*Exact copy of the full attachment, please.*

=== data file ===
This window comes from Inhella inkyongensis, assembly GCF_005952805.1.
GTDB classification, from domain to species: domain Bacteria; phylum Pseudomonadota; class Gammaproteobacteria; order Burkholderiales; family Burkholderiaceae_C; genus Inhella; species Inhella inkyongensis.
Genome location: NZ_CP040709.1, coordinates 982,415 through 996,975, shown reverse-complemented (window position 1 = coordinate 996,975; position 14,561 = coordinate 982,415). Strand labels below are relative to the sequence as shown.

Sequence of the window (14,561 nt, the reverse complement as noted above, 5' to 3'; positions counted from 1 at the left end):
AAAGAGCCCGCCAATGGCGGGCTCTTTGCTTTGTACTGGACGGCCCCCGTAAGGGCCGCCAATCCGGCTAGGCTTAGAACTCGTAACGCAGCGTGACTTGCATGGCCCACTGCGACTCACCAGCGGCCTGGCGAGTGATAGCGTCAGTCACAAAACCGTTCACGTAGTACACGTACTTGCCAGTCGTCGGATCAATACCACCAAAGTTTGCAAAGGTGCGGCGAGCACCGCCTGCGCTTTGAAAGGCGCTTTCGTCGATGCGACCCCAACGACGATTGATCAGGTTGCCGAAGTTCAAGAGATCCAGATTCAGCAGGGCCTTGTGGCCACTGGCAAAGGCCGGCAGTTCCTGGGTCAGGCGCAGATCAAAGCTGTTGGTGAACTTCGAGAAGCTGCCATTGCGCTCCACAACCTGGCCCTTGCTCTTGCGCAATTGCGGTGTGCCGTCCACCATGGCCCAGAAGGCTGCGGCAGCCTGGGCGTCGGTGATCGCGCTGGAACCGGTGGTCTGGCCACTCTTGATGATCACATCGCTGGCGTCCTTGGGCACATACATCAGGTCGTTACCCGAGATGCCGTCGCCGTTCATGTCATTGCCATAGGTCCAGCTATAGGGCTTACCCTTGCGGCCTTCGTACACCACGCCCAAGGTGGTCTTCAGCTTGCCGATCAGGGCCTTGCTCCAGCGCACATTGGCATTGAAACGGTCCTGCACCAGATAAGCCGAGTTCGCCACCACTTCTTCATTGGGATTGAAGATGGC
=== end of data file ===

This window comes from Inhella inkyongensis, assembly GCF_005952805.1.
GTDB classification, from domain to species: domain Bacteria; phylum Pseudomonadota; class Gammaproteobacteria; order Burkholderiales; family Burkholderiaceae_C; genus Inhella; species Inhella inkyongensis.
Genome location: NZ_CP040709.1, coordinates 982,415 through 996,975, shown reverse-complemented (window position 1 = coordinate 996,975; position 14,561 = coordinate 982,415). Strand labels below are relative to the sequence as shown.

Sequence of the window (14,561 nt, the reverse complement as noted above, 5' to 3'; positions counted from 1 at the left end):
AAAGAGCCCGCCAATGGCGGGCTCTTTGCTTTGTACTGGACGGCCCCCGTAAGGGCCGCCAATCCGGCTAGGCTTAGAACTCGTAACGCAGCGTGACTTGCATGGCCCACTGCGACTCACCAGCGGCCTGGCGAGTGATAGCGTCAGTCACAAAACCGTTCACGTAGTACACGTACTTGCCAGTCGTCGGATCAATACCACCAAAGTTTGCAAAGGTGCGGCGAGCACCGCCTGCGCTTTGAAAGGCGCTTTCGTCGATGCGACCCCAACGACGATTGATCAGGTTGCCGAAGTTCAAGAGATCCAGATTCAGCAGGGCCTTGTGGCCACTGGCAAAGGCCGGCAGTTCCTGGGTCAGGCGCAGATCAAAGCTGTTGGTGAACTTCGAGAAGCTGCCATTGCGCTCCACAACCTGGCCCTTGCTCTTGCGCAATTGCGGTGTGCCGTCCACCATGGCCCAGAAGGCTGCGGCAGCCTGGGCGTCGGTGATCGCGCTGGAACCGGTGGTCTGGCCACTCTTGATGATCACATCGCTGGCGTCCTTGGGCACATACATCAGGTCGTTACCCGAGATGCCGTCGCCGTTCATGTCATTGCCATAGGTCCAGCTATAGGGCTTACCCTTGCGGCCTTCGTACACCACGCCCAAGGTGGTCTTCAGCTTGCCGATCAGGGCCTTGCTCCAGCGCACATTGGCATTGAAACGGTCCTGCACCAGATAAGCCGAGTTCGCCACCACTTCTTCATTGGGATTGAAGATGGC